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Evidence-Based Complementary and Alternative Medicine
Volume 2011, Article ID 195714, 8 pages
http://dx.doi.org/10.1093/ecam/nen074
Original Article

A Standardized Transcutaneous Electric Acupoint Stimulation for Relieving Tobacco Urges in Dependent Smokers

1Moleac Pte Ltd, Helios Building #09-08, 11, Biopolis way, Singapore 138667, Singapore
2Service de Pharmacologie, Groupe Hospitalier Universitaire Pitié-Salpêtrière-Faculté de médecine Paris 6-Inserm U677, Paris, France
3Department of Anaesthesia, National University Hospital, 5 Lower Kent Ridge Road, Singapore 119074, Singapore
4Clinical Trials and Epidemiological Sciences, National Cancer Centre, 11 Hospital Drive, Singapore 169610, Singapore
5National Healthcare Group, 6 Commonwealth Lane, Level 6 GMTI Building, Singapore 149547, Singapore
6Neuroscience Research Institute, Peking University, 38 Xue Yuan Road, Beijing 100083, China

Received 8 June 2008; Accepted 14 October 2008

Copyright © 2011 Caroline Lambert et al. This is an open access article distributed under the Creative Commons Attribution License, which permits unrestricted use, distribution, and reproduction in any medium, provided the original work is properly cited.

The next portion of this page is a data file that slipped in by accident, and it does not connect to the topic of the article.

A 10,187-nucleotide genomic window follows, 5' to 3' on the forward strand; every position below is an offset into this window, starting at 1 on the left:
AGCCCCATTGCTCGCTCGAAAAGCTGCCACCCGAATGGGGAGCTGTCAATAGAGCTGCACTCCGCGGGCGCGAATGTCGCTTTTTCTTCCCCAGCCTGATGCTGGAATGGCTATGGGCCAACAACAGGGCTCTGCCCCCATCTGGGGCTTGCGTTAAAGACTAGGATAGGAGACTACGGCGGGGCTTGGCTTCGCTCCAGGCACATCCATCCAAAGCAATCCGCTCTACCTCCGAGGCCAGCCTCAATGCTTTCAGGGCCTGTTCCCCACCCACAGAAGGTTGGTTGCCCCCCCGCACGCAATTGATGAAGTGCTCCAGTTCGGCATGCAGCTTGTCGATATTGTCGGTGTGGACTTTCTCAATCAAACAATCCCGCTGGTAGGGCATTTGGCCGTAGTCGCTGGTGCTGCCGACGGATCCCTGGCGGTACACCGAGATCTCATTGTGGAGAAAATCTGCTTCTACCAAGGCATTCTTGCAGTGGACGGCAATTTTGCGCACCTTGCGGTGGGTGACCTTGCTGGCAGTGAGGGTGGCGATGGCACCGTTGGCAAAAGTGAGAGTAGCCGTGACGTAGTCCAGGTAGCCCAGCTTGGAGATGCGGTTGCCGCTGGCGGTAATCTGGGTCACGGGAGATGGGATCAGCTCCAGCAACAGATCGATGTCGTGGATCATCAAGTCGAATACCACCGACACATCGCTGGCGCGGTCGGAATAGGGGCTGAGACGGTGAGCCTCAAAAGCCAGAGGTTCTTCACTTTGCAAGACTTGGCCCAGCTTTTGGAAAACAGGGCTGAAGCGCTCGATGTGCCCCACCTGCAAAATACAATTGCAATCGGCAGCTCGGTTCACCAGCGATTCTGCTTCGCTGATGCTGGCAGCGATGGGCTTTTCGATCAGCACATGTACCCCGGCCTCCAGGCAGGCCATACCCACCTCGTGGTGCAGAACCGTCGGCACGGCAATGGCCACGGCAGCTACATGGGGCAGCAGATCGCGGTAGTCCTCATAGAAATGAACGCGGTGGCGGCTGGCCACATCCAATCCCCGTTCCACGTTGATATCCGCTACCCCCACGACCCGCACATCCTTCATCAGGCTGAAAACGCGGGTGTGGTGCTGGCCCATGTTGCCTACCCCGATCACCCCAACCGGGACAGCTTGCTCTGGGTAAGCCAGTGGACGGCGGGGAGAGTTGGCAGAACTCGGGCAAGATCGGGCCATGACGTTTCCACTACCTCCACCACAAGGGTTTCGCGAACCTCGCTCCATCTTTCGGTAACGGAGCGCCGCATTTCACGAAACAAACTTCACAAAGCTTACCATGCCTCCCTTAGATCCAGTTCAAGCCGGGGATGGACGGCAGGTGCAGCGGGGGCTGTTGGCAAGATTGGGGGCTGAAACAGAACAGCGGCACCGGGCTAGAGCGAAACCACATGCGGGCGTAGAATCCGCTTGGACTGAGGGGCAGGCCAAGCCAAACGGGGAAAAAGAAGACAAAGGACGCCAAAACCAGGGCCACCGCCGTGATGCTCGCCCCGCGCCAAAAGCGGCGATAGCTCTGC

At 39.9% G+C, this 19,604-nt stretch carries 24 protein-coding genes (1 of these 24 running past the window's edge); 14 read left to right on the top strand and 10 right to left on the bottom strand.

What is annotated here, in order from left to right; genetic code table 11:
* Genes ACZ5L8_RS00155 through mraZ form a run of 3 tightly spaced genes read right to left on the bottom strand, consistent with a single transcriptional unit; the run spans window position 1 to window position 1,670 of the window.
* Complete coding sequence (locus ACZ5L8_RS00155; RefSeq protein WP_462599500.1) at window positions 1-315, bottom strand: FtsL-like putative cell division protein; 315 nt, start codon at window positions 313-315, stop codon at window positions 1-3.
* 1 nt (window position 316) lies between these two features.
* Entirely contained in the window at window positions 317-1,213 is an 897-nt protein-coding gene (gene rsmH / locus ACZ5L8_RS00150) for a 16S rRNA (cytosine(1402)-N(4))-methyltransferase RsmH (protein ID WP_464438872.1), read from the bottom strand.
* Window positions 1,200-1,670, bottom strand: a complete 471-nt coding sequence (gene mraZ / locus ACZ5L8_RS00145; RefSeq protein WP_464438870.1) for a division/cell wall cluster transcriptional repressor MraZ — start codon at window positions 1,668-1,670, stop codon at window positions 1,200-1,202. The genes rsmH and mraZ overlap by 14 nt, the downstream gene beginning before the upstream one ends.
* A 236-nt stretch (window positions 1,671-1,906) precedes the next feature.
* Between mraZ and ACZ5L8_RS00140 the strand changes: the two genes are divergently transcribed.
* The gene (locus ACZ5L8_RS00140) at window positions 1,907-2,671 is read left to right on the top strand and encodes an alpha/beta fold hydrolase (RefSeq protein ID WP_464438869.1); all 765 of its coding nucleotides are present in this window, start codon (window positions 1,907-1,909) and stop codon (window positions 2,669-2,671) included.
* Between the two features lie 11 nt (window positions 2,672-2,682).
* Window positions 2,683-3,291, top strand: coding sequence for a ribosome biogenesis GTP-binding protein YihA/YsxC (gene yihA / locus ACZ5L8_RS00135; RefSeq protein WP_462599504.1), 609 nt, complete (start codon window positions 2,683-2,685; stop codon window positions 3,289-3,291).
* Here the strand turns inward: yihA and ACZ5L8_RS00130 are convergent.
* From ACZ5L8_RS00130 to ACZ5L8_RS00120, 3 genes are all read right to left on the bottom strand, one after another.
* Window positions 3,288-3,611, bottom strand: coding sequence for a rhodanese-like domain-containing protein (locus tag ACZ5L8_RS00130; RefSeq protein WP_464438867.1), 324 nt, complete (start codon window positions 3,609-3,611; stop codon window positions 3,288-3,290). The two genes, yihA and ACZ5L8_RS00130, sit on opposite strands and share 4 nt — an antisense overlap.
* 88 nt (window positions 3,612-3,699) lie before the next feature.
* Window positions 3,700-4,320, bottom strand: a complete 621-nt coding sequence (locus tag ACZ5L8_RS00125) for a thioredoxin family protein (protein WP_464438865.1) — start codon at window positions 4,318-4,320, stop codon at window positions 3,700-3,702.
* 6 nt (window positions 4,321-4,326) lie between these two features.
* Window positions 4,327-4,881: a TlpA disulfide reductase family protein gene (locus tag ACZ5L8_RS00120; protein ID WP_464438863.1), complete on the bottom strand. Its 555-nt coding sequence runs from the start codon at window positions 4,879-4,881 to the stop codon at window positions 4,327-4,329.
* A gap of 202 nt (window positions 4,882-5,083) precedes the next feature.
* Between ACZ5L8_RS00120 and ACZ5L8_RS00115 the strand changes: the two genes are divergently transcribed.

Abstract

The efficacy of acupuncture in smoking cessation, and its effect on the urge to smoke are unclear. We evaluated the effect of a standardized protocol of transcutaneous electric acupoint stimulations (TEAS) on alleviating the urge to smoke. Ninety-eight smokers were recruited in two double-blind studies. Participants abstained from smoking for 26 h, and were randomized to receive TEAS alternating between 2 and 100 Hz at four acupoints (LI4 and PC8, PC6 and TE5) at four different intensities (10, 5, Intermittent 5 or 0 mA). The urge to smoke was assessed by the Questionnaire of Smoking Urges (QSU-Brief). In Experiment 1, the 10 mA group (n = 20) was compared with the 5 mA group (n = 20); the increase in smoking urges did not differ significantly. Considering the possibility that 5 mA may be an active intervention, in Experiment 2, a true placebo (0 mA), and a proxy of placebo [Intermittent 5 mA (i5 mA)] were compared with 10 mA TEAS. In this experiment, 10 mA (n = 20) TEAS showed a tendency to alleviate smoking urges compared with 0 mA (n = 16), and i5 mA (n = 19) TEAS. Only when the data of smokers with Fagerstöm Test for Nicotine Dependence score ≥5 were analyzed that the difference between the 10 mA group and the control group (0 and i5 mA) became significant. Based on these preliminary findings, we conclude that TEAS applied on the skin may antagonize the increase in urge to smoke in abstinent-dependent smokers. It seems warranted to assess the efficacy of TEAS in smoking cessation clinical trials involving a larger population of dependent smokers.